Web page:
Although some of the imagery Collins employs to describe disability could be construed as indicative of the prejudices of his time, I hope to demonstrate that, at least in the case of Poor Miss Finch, he employs these stereotypes to satirize the assumptions that create what Tobin Siebers calls the “ability as ideology” framework that consistently places ability as the only acceptable goal for those who are not, at present, able-bodied. Additionally, he uses strategies of caricature in his writing carefully, delivering realistic and humanizing perspectives of people contained in texts that are fundamentally used to shock and entertain. This, in turn, allows for more nuanced discussions of marginalization and bodily difference in a fictional tradition that foregrounds the domestic sphere (Stoddard Holmes 493) in stories of the late 19th century. Sieber’s “ability as ideology” outlines a list of fallacies that ableist society uses to position disability as outside the established ‘norm.’ Collins uses three of these assumptions to create tension in his novels before subverting them to create sensation: firstly, that ability is the supreme indicator of value when judging human actions, conditions, thoughts, goals, intentions, and desires; secondly, that overcoming a disability is an event to be celebrated—or that it is an ability in itself to be able to overcome disability; and finally, that a loss of ability translates to a loss of sociability, and therefore the ability to engage in social norms (Siebers 10).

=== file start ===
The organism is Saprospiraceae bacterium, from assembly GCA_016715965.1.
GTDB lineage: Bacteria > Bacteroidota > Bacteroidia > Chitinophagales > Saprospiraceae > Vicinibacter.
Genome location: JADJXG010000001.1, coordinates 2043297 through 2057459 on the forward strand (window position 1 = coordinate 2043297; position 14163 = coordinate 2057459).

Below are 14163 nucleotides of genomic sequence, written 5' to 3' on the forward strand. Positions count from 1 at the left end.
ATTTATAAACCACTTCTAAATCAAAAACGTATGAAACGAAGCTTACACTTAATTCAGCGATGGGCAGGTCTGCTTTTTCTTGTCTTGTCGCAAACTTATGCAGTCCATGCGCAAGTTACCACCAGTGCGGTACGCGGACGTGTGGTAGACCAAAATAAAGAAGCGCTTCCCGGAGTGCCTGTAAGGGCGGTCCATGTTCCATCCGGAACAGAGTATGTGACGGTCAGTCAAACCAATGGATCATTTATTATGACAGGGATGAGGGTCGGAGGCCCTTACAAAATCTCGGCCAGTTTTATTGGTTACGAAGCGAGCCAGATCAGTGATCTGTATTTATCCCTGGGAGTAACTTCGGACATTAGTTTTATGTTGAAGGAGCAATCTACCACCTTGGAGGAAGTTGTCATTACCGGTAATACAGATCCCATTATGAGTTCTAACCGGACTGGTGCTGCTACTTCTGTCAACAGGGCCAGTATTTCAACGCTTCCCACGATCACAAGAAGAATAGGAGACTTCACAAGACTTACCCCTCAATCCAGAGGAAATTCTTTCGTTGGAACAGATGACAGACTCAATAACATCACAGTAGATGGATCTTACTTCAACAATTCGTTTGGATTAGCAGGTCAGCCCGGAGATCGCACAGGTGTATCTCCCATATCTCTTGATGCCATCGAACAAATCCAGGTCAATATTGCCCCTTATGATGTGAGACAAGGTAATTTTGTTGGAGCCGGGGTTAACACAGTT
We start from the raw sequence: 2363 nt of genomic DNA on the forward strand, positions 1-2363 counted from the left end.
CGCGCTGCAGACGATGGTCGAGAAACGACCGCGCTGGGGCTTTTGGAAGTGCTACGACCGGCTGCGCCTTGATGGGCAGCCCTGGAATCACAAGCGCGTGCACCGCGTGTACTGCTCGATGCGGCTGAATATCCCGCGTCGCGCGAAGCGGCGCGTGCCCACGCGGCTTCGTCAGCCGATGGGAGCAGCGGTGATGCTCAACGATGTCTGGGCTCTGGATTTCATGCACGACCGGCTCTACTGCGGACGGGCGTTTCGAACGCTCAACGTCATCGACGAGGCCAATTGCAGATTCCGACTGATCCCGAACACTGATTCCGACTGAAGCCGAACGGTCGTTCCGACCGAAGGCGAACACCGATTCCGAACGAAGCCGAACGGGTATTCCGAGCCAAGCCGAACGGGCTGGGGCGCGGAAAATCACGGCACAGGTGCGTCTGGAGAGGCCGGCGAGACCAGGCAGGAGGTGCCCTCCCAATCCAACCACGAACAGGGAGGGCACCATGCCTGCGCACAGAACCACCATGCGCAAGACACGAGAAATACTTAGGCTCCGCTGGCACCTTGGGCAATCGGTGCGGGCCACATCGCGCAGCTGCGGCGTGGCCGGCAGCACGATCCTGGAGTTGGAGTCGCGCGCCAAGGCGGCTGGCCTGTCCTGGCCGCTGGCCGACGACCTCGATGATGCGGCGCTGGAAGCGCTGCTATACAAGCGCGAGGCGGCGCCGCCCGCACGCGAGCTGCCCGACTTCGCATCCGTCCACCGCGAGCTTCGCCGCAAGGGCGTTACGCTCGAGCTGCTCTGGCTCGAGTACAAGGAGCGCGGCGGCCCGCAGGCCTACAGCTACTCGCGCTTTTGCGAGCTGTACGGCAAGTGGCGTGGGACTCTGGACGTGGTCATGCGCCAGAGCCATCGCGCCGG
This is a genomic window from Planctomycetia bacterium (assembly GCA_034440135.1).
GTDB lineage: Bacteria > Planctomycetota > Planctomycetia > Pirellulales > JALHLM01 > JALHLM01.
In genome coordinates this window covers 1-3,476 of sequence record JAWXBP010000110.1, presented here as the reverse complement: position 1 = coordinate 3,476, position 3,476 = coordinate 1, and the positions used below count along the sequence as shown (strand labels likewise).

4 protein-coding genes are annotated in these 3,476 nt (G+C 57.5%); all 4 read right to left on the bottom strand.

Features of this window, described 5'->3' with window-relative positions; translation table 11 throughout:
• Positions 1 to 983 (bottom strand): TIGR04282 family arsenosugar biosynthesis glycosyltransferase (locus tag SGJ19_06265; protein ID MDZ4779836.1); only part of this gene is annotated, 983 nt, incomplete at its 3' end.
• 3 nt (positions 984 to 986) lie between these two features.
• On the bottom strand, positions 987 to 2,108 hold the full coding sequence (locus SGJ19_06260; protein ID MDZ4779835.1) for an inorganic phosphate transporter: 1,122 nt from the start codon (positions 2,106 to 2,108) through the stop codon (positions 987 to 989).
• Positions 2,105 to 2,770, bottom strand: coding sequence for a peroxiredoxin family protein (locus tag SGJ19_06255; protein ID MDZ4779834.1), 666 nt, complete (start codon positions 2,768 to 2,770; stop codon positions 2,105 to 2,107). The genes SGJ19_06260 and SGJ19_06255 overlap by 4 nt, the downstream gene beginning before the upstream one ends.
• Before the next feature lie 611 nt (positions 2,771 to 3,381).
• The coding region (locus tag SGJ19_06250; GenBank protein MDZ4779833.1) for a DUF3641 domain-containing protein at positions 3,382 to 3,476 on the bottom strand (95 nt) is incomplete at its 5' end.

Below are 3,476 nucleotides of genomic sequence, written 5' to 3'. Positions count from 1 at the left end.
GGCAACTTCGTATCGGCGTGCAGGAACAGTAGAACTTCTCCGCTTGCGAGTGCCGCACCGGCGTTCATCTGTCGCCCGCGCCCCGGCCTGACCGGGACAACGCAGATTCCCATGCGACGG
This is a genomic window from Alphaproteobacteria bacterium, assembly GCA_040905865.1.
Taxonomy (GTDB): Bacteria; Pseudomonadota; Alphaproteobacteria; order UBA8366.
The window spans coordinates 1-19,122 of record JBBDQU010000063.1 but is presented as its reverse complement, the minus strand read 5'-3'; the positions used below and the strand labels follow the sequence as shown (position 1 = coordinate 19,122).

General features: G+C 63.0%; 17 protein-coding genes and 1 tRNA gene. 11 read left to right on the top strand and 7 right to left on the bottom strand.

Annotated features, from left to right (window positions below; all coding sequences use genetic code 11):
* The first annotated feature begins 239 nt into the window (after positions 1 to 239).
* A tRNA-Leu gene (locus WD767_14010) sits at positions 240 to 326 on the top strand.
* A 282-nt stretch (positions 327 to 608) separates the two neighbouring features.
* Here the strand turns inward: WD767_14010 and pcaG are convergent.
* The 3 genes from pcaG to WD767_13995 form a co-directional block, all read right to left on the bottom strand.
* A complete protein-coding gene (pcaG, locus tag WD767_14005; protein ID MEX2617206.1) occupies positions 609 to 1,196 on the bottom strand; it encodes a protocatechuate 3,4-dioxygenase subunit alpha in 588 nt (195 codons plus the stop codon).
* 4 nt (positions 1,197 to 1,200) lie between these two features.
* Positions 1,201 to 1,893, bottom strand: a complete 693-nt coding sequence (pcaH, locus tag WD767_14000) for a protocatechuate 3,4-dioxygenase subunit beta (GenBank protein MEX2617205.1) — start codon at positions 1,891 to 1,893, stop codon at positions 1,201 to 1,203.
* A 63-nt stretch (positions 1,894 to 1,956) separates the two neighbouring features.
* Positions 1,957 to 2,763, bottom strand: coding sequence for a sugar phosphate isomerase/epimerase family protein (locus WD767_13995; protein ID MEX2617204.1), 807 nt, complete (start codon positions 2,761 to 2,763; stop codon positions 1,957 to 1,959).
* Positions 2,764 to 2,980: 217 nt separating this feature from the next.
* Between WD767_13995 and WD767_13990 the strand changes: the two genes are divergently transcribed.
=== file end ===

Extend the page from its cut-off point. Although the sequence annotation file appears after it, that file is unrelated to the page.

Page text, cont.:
As a scholar who researches presentations of disability in nineteenth-century fiction, I have found Siebers’ frameworks indispensable for analysing Lucilla’s representation in the novel. Blindness as an “affliction” is treated as an exception in Victorian literature, as it is often romanticized in the context of other physical disabilities (Newman n.p.; O’Farrell 513), however, in Lucilla’s case, her blindness is positioned as a direct obstacle to her fulfilling her purpose as a woman in marriage. One remark from her eye surgeon, Herr Grosse, points to an aesthetic failure in her womanliness at the point of her eyes, as he states: “I shall let the light in here—but in my own way, at my own time. Pretty [love]! Ah, how infinitely much prettier she will be, when she can see!” (Collins 205). In blindness, Lucilla is free to engage in her courtship with Oscar freely and on her own terms, removing reproduction and sexual obligations from the table as she depends on touch to “see” Oscar—breaching boundaries of propriety without incurring accusations of impropriety or impurity due to her blindness. This places Lucilla in a position of subversive defiance to “ability as ideology”, as she incurs less judgement for her actions through the lens of her disability, rather than more. Any potential infraction of sexual propriety is sanitized and forgiven through her blindness, allowing her a breadth of expressive agency that may otherwise be disallowed to her by nature of her class, gender, and marital status.